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March 29, 2010 | by  | in Opinion |
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Laying down the law

Laying down the law

It’s late in the evening on St Paddy’s day and you’re walking down Church St with your mates, beer in hand, only to be stopped by the police. You’re informed that you’ve just entered a liquor free zone and that you’ll either have to pour out your Epic Armageddon (let’s be honest, you were probably drinking Flame) or take a ride to the nearest police station. So you want to know, what’s the deal with the Wellington Liquor Ban? Why is it legal to drink outside Vic House but not outside McKenzies? And most importantly, how are things about to change?

The powers of local authorities, including the Wellington City Council, are governed by the Local Government Act 2002. Under s147 of the Act, local authorities are given the power to make bylaws for the consumption or possession of liquor in any place. The Wellington City Council did just that in July 2008 by establishing a liquor-free zone covering the majority of Wellington City, Oriental Bay, Aro Valley and the very top of Mt Victoria which applies every hour of the day. The Act gives police the power to search for, seize and remove any opened liquor, and to arrest you. While you’re still allowed to take unopened alcohol through the liquor ban area to a licensed premises or back home, the police could still take your unopened bottles if they think you’re going to consume it in the liquor ban area. Police discretion plays a huge part in how liquor control is ultimately enforced. Most people who have encountered this sort of breach in town will be aware that police officers tend to use their discretion to instruct people with opened bottles of liquor to pour the offending liquid into the nearest stormwater drain or face arrest.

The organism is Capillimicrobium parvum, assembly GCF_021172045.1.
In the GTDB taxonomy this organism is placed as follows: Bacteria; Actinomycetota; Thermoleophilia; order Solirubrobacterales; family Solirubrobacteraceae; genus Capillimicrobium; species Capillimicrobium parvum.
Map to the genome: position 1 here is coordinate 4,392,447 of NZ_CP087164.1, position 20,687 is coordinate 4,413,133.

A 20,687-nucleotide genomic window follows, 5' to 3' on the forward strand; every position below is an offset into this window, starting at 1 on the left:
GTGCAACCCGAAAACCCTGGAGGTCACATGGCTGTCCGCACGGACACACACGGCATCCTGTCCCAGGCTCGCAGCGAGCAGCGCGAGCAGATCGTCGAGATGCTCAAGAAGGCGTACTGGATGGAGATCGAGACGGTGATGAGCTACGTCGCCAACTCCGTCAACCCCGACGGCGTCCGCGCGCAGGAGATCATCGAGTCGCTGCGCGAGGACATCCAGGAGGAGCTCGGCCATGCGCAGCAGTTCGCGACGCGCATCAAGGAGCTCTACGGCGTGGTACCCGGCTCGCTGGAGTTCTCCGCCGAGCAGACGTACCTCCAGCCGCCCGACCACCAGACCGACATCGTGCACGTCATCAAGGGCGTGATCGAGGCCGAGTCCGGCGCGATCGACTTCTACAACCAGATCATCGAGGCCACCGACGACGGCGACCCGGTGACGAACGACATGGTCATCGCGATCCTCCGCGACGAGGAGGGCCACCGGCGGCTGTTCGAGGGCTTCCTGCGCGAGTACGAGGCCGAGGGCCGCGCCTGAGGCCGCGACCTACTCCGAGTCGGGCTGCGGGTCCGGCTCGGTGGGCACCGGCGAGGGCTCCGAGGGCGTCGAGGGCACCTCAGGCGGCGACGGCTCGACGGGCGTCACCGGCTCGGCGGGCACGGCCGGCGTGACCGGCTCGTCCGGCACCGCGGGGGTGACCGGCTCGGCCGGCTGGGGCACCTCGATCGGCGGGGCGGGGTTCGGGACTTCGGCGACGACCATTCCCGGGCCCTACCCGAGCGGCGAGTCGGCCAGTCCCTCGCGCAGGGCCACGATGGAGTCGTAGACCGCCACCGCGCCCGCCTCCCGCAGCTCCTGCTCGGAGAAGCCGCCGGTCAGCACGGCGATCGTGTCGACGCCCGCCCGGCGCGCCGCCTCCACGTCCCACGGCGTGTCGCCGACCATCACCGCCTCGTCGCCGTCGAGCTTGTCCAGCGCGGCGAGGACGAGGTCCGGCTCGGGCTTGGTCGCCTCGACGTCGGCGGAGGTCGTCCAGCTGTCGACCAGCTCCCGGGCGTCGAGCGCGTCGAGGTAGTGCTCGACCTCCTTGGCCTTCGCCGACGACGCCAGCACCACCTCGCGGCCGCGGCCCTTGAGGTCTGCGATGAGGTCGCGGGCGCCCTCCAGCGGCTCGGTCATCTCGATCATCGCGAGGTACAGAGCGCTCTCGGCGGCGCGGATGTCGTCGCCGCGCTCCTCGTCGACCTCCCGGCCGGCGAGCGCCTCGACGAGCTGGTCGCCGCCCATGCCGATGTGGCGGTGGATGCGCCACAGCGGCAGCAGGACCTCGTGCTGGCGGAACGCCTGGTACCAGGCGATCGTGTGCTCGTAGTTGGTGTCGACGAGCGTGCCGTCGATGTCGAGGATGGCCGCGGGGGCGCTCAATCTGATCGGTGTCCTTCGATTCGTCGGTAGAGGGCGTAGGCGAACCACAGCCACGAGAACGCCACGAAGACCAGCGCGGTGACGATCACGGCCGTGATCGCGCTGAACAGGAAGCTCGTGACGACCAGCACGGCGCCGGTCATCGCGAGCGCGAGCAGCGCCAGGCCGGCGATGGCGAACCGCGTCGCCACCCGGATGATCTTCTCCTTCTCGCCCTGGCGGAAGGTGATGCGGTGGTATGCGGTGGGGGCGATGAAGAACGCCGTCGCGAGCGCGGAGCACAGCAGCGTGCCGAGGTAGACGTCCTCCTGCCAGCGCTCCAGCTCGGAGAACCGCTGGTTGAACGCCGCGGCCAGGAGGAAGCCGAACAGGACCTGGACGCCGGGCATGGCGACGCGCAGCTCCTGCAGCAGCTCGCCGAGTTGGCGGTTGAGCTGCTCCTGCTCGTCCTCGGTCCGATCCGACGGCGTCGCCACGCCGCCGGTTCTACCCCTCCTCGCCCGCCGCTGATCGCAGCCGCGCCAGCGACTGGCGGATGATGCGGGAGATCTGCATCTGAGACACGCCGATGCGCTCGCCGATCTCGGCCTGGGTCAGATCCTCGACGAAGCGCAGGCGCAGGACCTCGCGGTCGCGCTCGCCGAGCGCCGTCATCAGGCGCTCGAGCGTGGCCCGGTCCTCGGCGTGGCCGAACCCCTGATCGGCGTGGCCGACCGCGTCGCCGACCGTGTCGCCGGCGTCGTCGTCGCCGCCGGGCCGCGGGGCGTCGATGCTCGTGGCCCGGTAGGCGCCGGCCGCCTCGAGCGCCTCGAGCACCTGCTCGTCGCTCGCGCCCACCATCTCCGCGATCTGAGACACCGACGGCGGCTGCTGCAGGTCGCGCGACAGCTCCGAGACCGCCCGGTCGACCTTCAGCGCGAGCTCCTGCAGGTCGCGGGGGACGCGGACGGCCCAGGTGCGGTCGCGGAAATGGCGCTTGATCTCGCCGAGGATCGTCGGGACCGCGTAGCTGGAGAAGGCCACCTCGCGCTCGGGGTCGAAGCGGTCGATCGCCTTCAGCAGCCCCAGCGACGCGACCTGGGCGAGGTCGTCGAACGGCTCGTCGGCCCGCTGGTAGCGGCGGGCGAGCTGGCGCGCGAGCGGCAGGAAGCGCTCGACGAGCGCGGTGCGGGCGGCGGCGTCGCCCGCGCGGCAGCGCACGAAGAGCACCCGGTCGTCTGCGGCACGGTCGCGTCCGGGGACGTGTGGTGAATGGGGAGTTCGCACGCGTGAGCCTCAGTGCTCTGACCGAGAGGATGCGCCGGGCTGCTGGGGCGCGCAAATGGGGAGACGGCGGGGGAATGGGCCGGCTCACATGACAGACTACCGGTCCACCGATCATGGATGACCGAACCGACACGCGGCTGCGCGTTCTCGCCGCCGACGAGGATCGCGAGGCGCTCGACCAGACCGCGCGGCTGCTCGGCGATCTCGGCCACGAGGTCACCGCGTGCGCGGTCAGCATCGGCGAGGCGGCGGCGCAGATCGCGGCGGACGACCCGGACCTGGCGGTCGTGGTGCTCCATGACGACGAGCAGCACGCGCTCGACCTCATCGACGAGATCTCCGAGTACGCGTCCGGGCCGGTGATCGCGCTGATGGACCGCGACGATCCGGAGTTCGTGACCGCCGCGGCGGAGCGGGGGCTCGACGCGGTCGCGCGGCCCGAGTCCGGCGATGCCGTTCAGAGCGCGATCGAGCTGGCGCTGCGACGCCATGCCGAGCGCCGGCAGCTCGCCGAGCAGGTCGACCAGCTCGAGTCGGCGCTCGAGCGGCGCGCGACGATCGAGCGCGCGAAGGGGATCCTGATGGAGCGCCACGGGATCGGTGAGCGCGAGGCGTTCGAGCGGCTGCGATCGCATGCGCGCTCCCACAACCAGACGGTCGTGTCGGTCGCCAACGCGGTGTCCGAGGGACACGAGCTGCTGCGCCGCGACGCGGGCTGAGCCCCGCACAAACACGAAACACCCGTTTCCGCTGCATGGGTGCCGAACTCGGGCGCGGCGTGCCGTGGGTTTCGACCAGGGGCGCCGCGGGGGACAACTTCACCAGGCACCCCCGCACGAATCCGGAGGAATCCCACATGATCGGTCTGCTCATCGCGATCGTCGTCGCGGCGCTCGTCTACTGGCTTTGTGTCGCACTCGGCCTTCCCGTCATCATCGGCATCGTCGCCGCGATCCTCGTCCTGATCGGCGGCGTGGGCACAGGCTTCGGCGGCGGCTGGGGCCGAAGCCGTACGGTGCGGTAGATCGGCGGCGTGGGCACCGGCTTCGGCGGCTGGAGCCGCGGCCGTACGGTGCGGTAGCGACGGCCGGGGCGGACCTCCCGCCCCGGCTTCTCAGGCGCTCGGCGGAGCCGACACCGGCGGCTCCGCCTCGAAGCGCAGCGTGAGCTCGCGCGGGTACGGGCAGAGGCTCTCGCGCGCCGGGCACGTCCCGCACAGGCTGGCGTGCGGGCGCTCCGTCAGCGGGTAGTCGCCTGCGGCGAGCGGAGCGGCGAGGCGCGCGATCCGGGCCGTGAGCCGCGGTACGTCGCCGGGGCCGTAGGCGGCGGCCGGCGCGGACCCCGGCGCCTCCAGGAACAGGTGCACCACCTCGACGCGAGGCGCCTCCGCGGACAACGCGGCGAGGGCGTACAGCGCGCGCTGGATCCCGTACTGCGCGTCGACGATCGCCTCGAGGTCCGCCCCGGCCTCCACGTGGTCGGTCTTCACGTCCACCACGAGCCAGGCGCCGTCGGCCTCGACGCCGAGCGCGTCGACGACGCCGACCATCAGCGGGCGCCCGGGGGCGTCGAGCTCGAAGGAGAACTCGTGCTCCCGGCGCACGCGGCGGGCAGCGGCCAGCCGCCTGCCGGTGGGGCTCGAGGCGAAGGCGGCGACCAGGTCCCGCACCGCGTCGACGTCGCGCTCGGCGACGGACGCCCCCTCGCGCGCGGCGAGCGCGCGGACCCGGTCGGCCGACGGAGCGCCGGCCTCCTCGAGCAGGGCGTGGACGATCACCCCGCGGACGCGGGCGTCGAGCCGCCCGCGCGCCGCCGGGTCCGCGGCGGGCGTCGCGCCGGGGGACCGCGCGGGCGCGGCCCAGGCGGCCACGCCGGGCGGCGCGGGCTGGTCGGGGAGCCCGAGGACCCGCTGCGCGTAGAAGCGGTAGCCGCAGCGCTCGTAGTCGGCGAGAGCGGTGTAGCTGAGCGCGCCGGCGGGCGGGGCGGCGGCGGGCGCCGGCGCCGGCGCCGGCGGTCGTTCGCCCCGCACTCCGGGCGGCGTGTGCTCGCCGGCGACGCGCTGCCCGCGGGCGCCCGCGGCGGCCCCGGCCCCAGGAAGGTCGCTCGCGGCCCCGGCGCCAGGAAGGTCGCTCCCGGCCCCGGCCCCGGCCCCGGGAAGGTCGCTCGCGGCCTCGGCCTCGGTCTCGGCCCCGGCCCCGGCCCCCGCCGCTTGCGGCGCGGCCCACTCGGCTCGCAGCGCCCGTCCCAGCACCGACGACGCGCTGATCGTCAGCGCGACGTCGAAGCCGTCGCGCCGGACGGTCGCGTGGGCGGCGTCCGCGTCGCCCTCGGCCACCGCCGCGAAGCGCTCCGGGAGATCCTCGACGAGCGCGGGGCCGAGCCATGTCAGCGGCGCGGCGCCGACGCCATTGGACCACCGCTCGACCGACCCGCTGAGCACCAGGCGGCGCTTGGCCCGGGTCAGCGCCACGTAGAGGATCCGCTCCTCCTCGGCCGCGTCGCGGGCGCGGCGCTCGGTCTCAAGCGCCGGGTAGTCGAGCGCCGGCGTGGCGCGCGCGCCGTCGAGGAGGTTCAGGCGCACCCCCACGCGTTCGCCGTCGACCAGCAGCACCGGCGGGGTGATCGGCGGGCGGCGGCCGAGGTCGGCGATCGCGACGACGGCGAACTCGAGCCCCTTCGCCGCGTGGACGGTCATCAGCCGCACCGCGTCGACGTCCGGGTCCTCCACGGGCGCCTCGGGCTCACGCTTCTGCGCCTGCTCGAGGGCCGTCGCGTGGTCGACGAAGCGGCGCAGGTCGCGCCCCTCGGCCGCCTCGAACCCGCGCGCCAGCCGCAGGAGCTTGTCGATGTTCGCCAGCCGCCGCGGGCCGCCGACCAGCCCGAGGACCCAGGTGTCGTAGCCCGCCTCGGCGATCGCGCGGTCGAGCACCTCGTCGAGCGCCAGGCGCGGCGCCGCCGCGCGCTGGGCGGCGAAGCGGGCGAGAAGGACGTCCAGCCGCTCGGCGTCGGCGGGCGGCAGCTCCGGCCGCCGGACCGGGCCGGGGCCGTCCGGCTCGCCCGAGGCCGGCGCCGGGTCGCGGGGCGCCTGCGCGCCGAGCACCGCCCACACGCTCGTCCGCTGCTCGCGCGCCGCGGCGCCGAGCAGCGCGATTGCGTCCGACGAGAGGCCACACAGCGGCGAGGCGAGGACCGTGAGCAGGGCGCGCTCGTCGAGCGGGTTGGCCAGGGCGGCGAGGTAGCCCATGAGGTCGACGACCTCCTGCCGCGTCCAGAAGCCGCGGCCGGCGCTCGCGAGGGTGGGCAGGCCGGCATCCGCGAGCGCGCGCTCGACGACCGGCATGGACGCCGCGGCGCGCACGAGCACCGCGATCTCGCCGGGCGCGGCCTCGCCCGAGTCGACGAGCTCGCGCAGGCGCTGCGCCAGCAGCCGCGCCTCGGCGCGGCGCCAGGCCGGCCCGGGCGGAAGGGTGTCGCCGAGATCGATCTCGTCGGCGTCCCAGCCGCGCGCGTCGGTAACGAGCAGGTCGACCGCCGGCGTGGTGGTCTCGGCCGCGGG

In the last two months, the City Council has proposed a new option which would spread the liquor ban to be citywide, meaning that a glass of bubbles at Scorching Bay or any attempt to continue drinking while en route to town would come under the jurisdiction of police scrutiny. The idea was initially proposed to help strengthen the powers of police to deal with situations in Newtown, where currently police could only make arrests where they felt one might injure themselves, others or property under s36 of the Policing Act—a reasonably high standard. It certainly seems to have some significant support with only one Councillor voting against the writing of a draft proposal. Police have insisted that they will apply any new bylaw so as not to spoil the fun of sensible drinkers, but it remains to be seen whether the police will be able to use their discretion to fairly enforce any new bylaw.

Not that liquor restrictions are really anything new, s38 of the Summary Offences Act 1981 imposes a $300 fine on anyone caught drinking in or on an unlicensed vehicle, aircraft, ship, train… or hovercraft! 

Just remember, while we like to think otherwise, none of the contributors to this column are qualified and are a few thousand dollars away from being so, ergo nothing in this column should be treated as legal advice.

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